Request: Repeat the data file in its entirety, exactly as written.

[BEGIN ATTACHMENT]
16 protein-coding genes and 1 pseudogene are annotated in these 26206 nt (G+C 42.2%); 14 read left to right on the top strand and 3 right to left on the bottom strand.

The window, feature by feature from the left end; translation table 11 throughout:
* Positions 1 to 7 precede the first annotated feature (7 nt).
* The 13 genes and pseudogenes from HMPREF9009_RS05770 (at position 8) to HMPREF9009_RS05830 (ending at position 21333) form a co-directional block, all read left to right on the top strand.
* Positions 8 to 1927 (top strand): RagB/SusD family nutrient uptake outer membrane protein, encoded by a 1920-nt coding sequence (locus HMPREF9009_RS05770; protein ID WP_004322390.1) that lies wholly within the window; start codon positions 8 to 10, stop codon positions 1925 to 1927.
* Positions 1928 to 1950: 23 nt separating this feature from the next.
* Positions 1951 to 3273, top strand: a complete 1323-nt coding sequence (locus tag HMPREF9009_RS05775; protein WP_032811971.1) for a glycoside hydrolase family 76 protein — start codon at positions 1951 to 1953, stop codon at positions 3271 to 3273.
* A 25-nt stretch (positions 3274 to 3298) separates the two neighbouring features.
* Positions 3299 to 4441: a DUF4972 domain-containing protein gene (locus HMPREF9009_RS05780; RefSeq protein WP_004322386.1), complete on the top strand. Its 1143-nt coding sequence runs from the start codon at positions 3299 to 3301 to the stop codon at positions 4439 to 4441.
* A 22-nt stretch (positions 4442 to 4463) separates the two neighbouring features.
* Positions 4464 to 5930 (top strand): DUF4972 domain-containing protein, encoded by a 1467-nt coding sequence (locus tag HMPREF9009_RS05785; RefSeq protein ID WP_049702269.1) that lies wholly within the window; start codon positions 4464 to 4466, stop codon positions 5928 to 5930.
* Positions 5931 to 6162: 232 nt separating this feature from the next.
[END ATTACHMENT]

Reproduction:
16 protein-coding genes and 1 pseudogene are annotated in these 26206 nt (G+C 42.2%); 14 read left to right on the top strand and 3 right to left on the bottom strand.

The window, feature by feature from the left end; translation table 11 throughout:
* Positions 1 to 7 precede the first annotated feature (7 nt).
* The 13 genes and pseudogenes from HMPREF9009_RS05770 (at position 8) to HMPREF9009_RS05830 (ending at position 21333) form a co-directional block, all read left to right on the top strand.
* Positions 8 to 1927 (top strand): RagB/SusD family nutrient uptake outer membrane protein, encoded by a 1920-nt coding sequence (locus HMPREF9009_RS05770; protein ID WP_004322390.1) that lies wholly within the window; start codon positions 8 to 10, stop codon positions 1925 to 1927.
* Positions 1928 to 1950: 23 nt separating this feature from the next.
* Positions 1951 to 3273, top strand: a complete 1323-nt coding sequence (locus tag HMPREF9009_RS05775; protein WP_032811971.1) for a glycoside hydrolase family 76 protein — start codon at positions 1951 to 1953, stop codon at positions 3271 to 3273.
* A 25-nt stretch (positions 3274 to 3298) separates the two neighbouring features.
* Positions 3299 to 4441: a DUF4972 domain-containing protein gene (locus HMPREF9009_RS05780; RefSeq protein WP_004322386.1), complete on the top strand. Its 1143-nt coding sequence runs from the start codon at positions 3299 to 3301 to the stop codon at positions 4439 to 4441.
* A 22-nt stretch (positions 4442 to 4463) separates the two neighbouring features.
* Positions 4464 to 5930 (top strand): DUF4972 domain-containing protein, encoded by a 1467-nt coding sequence (locus tag HMPREF9009_RS05785; RefSeq protein ID WP_049702269.1) that lies wholly within the window; start codon positions 4464 to 4466, stop codon positions 5928 to 5930.
* Positions 5931 to 6162: 232 nt separating this feature from the next.